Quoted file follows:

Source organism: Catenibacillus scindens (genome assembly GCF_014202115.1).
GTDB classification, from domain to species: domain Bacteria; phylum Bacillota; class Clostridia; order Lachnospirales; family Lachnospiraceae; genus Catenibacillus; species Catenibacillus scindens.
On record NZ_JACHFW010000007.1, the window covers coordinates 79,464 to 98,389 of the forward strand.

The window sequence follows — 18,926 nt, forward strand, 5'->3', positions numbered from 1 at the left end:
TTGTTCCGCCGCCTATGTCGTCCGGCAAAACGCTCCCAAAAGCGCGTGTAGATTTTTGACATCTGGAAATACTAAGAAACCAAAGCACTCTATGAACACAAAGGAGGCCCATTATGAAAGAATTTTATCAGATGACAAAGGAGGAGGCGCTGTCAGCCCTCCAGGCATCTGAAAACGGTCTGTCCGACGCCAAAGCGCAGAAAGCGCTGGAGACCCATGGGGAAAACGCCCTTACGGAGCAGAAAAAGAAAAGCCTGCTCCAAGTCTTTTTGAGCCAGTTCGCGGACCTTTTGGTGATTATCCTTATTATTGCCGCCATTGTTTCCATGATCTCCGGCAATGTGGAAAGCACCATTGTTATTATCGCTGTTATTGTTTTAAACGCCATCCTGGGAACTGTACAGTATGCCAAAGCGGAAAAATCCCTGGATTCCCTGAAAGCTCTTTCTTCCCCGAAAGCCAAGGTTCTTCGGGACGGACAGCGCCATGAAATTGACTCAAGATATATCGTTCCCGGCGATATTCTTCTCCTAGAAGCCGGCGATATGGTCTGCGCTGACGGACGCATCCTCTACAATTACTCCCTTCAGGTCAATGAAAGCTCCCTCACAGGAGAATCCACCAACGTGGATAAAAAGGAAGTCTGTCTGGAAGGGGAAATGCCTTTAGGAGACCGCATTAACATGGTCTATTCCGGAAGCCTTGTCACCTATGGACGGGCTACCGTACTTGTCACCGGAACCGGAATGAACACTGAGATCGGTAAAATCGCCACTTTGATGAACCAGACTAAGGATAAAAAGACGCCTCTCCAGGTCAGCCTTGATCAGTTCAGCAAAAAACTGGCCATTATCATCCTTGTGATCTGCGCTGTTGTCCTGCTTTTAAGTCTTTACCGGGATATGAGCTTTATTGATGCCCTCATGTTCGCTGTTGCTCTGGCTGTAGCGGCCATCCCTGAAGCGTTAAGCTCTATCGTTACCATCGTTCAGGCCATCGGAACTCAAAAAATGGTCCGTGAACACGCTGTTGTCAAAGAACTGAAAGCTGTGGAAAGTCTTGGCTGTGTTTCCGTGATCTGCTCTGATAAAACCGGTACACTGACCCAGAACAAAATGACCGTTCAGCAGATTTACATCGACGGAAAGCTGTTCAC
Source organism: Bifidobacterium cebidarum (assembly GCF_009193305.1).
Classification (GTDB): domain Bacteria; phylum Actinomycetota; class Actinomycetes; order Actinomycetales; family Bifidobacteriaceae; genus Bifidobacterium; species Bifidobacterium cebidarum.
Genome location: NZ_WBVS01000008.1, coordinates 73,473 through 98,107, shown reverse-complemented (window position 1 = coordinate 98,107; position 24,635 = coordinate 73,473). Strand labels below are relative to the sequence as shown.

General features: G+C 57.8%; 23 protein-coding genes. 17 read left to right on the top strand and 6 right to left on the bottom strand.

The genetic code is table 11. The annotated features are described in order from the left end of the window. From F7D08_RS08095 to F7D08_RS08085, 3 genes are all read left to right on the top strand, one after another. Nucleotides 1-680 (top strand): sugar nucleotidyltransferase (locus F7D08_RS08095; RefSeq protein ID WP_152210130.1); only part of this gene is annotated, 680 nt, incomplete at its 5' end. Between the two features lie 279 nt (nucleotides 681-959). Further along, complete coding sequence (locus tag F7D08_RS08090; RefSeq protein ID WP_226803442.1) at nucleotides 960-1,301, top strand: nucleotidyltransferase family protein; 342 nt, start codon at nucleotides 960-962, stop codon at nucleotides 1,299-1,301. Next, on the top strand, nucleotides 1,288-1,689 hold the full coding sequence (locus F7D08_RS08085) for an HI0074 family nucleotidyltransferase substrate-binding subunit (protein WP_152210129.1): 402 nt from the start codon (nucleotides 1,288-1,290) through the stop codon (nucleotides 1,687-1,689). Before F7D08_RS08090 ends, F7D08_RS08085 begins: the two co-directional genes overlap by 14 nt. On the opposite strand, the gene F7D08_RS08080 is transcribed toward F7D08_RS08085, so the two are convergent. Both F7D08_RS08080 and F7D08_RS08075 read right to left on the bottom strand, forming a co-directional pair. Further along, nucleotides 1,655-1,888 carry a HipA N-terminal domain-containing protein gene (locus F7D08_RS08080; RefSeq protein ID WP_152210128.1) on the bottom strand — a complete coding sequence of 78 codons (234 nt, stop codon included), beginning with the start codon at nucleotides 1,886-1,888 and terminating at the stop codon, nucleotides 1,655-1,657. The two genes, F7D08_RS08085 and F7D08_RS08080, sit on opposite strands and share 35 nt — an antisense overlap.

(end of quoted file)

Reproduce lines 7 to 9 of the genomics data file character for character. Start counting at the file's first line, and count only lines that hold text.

Classification (GTDB): domain Bacteria; phylum Actinomycetota; class Actinomycetes; order Actinomycetales; family Bifidobacteriaceae; genus Bifidobacterium; species Bifidobacterium cebidarum.
Genome location: NZ_WBVS01000008.1, coordinates 73,473 through 98,107, shown reverse-complemented (window position 1 = coordinate 98,107; position 24,635 = coordinate 73,473). Strand labels below are relative to the sequence as shown.

General features: G+C 57.8%; 23 protein-coding genes. 17 read left to right on the top strand and 6 right to left on the bottom strand.